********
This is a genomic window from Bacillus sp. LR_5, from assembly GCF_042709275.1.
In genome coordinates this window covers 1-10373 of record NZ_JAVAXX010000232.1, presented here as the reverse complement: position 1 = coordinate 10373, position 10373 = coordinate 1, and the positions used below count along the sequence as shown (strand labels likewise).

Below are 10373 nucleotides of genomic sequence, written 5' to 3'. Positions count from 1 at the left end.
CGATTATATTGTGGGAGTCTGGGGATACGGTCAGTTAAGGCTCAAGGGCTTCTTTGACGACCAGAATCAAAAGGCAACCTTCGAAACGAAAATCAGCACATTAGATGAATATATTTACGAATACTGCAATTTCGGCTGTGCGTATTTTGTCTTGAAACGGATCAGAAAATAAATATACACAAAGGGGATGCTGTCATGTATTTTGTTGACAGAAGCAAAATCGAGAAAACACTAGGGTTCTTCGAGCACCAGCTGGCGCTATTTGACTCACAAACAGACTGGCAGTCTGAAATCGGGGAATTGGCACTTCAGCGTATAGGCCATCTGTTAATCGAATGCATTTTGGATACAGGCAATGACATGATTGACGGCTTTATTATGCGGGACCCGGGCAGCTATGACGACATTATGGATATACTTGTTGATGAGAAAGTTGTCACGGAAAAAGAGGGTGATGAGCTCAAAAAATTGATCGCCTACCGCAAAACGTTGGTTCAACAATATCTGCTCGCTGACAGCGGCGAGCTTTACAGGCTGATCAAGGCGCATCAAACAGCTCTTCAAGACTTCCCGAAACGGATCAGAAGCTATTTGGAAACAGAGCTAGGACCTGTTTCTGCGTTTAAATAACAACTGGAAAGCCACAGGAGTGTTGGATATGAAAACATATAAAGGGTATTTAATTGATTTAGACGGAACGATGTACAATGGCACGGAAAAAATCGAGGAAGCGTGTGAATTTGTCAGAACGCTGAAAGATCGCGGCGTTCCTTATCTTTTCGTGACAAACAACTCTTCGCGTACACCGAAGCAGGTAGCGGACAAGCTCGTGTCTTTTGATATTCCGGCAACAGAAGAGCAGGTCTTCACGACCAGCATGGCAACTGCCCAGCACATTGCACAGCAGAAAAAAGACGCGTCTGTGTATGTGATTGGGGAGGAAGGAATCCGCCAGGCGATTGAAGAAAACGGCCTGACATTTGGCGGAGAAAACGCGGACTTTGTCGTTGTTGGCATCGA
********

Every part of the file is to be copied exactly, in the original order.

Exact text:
This is a genomic window from Bacillus sp. LR_5, from assembly GCF_042709275.1.
In genome coordinates this window covers 1-10373 of record NZ_JAVAXX010000232.1, presented here as the reverse complement: position 1 = coordinate 10373, position 10373 = coordinate 1, and the positions used below count along the sequence as shown (strand labels likewise).

Below are 10373 nucleotides of genomic sequence, written 5' to 3'. Positions count from 1 at the left end.
CGATTATATTGTGGGAGTCTGGGGATACGGTCAGTTAAGGCTCAAGGGCTTCTTTGACGACCAGAATCAAAAGGCAACCTTCGAAACGAAAATCAGCACATTAGATGAATATATTTACGAATACTGCAATTTCGGCTGTGCGTATTTTGTCTTGAAACGGATCAGAAAATAAATATACACAAAGGGGATGCTGTCATGTATTTTGTTGACAGAAGCAAAATCGAGAAAACACTAGGGTTCTTCGAGCACCAGCTGGCGCTATTTGACTCACAAACAGACTGGCAGTCTGAAATCGGGGAATTGGCACTTCAGCGTATAGGCCATCTGTTAATCGAATGCATTTTGGATACAGGCAATGACATGATTGACGGCTTTATTATGCGGGACCCGGGCAGCTATGACGACATTATGGATATACTTGTTGATGAGAAAGTTGTCACGGAAAAAGAGGGTGATGAGCTCAAAAAATTGATCGCCTACCGCAAAACGTTGGTTCAACAATATCTGCTCGCTGACAGCGGCGAGCTTTACAGGCTGATCAAGGCGCATCAAACAGCTCTTCAAGACTTCCCGAAACGGATCAGAAGCTATTTGGAAACAGAGCTAGGACCTGTTTCTGCGTTTAAATAACAACTGGAAAGCCACAGGAGTGTTGGATATGAAAACATATAAAGGGTATTTAATTGATTTAGACGGAACGATGTACAATGGCACGGAAAAAATCGAGGAAGCGTGTGAATTTGTCAGAACGCTGAAAGATCGCGGCGTTCCTTATCTTTTCGTGACAAACAACTCTTCGCGTACACCGAAGCAGGTAGCGGACAAGCTCGTGTCTTTTGATATTCCGGCAACAGAAGAGCAGGTCTTCACGACCAGCATGGCAACTGCCCAGCACATTGCACAGCAGAAAAAAGACGCGTCTGTGTATGTGATTGGGGAGGAAGGAATCCGCCAGGCGATTGAAGAAAACGGCCTGACATTTGGCGGAGAAAACGCGGACTTTGTCGTTGTTGGCATCGA